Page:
Referring to FIGS. 1 and 4, the toilet assembly 10 further includes a tank 92 as a water supply configured to supply water to the rinse rim 78 and to the sump 62. The tank 92 is formed from a non-vitreous material (e.g., the same material as the rest of the flush engine 12) and is disposed above the trapway 22, such that water may be gravity-fed from the tank 92 to the rinse rim 78 and the sump 62. The tank 92 narrows proximate a lower end thereof, defining a neck 93 (e.g., conduit) narrower than the rest of the tank 92. A conduit 94 (i.e., splitter) extends downstream from the neck 93 and defines a rinse outlet 96 and a separate sump outlet 98. As shown in FIG. 4, a non-vitreous rinse waterway 100, substantially similar to the overflow waterway 42, fluidly couples the rinse outlet 96 and the rinse nozzle 82, such that water is supplied from the tank 92 to the rinse rim 78. Similarly, a non-vitreous sump waterway 102, substantially similar to the overflow waterway 42 and the rinse waterway 100, fluidly couples the sump outlet 98 and the sump nozzle 72, such that water is supplied from the tank 92 to the sump 62. In this configuration, water may be supplied to both the rinse waterway 100 and the sump waterway 102 from the tank 92 as part of the same actuation sequence. According to an exemplary embodiment, the tank 92 may be separately formed from and coupled to the flush engine 12, although according to other exemplary embodiments, the tank 92 is molded as part of the flush engine 12 (e.g., integrally formed). However, the toilet assembly 10 may be modified and configured to accommodate different ways of flushing the toilet. For example, according to another embodiment, the toilet assembly 10 may be tankless (rather than using a gravity flush) and instead utilize line pressure from the wall.

Referring now to FIG. 4, the tank 92 is shown as a separate subassembly. The tank 92 includes a flange 104 that extends laterally outward from the neck 93 and is configured to couple the rest of the tank 92 to at least one of the flush engine 12 or a shroud, as will be discussed in further detail below. For example, FIG. 4 shows a platform 108 disposed above the trapway 22 (e.g., where the trapway 22 transitions from the up leg 24 to the down leg 26). The flange 104 may be coupled (e.g., bolted, screwed, adhered, etc.) to the platform 108. The platform 108 defines an opening 110 therein configured to receive at least one of the neck 93 or a portion of the conduit 94, which may be separately formed from the tank 92 and fluidly coupled to the neck 93. While FIGS. 1-4 show the tank as a water supply, it should be understood that according to other exemplary embodiments, water may be supplied directly from a building water supply line.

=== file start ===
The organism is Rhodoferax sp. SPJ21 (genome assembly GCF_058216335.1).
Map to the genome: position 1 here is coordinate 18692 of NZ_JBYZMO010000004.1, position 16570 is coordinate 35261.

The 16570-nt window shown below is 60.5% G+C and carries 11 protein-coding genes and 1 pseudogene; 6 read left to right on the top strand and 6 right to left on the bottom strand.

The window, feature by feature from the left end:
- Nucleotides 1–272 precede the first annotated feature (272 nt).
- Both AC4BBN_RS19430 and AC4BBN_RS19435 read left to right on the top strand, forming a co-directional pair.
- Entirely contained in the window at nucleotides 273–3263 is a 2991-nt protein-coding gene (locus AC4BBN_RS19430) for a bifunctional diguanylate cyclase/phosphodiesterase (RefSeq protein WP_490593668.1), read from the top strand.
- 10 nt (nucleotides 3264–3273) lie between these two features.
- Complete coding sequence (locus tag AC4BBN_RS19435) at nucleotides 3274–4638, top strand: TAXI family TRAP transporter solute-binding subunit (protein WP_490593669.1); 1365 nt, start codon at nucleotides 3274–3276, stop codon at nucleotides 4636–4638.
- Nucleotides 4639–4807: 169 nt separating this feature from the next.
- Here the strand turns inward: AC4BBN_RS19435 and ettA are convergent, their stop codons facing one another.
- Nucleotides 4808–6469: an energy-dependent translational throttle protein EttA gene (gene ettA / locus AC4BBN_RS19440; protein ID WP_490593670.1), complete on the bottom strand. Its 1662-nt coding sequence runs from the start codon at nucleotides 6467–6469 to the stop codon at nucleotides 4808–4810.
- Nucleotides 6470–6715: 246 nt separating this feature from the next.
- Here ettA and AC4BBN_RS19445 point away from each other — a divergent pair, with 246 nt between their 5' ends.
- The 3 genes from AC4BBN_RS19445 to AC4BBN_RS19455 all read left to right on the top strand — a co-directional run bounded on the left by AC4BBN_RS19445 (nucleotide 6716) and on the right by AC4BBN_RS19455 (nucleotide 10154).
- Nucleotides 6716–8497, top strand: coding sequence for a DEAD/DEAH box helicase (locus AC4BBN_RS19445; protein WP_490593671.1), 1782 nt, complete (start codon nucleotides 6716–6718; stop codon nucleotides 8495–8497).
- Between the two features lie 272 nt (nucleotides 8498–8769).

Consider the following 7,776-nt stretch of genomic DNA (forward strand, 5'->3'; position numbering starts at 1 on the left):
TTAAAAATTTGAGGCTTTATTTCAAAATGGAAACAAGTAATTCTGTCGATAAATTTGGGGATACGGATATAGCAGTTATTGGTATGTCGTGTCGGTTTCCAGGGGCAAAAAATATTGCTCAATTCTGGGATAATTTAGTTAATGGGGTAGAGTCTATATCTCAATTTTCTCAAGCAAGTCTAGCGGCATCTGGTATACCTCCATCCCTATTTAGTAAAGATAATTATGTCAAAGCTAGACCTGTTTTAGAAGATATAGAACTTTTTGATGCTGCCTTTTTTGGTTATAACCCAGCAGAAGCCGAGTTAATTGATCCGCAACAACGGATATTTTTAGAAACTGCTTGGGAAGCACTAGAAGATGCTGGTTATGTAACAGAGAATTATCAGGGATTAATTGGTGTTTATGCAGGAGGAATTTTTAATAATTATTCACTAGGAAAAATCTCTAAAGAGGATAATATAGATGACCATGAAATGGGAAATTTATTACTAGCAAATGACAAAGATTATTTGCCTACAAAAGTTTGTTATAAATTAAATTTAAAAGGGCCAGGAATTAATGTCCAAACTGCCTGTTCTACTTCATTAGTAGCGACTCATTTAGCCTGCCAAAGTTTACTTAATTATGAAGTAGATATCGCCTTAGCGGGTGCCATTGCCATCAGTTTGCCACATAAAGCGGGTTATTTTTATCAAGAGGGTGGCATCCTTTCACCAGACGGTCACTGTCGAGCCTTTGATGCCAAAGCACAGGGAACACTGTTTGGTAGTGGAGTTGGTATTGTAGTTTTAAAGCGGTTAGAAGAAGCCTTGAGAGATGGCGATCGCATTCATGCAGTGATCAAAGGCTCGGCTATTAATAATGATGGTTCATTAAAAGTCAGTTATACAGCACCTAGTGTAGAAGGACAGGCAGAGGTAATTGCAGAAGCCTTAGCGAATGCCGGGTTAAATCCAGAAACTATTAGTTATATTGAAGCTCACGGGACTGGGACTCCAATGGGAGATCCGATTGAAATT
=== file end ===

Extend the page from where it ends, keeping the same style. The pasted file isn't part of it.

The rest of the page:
As shown in FIG. 1, the toilet assembly 10 further comprises a pedestal shroud 112 and a tank shroud 114 that are configured to be installed onto and positioned over at least a portion of the flush engine 12 to conceal at least the portion of the flush engine 12. Due to the configuration of the toilet assembly 10, the pedestal shroud 112 and the tank shroud 114 are fluidly separate from directly contacting any liquid within the toilet assembly 10. The pedestal shroud 112 includes side surfaces 116 having a desired aesthetic appearance and an upper surface 118 defining an opening 120 therein. The pedestal shroud 112 further includes a shoulder 121 that extends generally downward from the upper surface 118 at a periphery of the opening 120. The opening 120 defines a profile complementary to the opening 16 of the bowl 14 and/or the opening 58 of the bowl insert 56. The pedestal shroud 112 is generally hollow and does not include a back, such that the pedestal shroud 112 may be installed by sliding the pedestal shroud 112 generally rearward along and over the flush engine 12, as shown in FIG. 5. In other words, an open rear end 122 of the pedestal shroud 112 is moved from the bowl 14 toward the tank 92 during installation until the flush engine 12 is positioned and received within the pedestal shroud 112. According to another exemplary embodiment, the pedestal shroud 112 may include a back. In this configuration, the flush engine 12 may be received in the pedestal shroud 112 through a corresponding opening in a bottom surface of the pedestal shroud 112 or may be received in the pedestal shroud 112 during the casting process of the pedestal shroud 112. In this or other configurations, the flush engine 12 may be inserted into the pedestal shroud 112 before the toilet assembly 10 is installed on a floor or against a wall in a bathroom.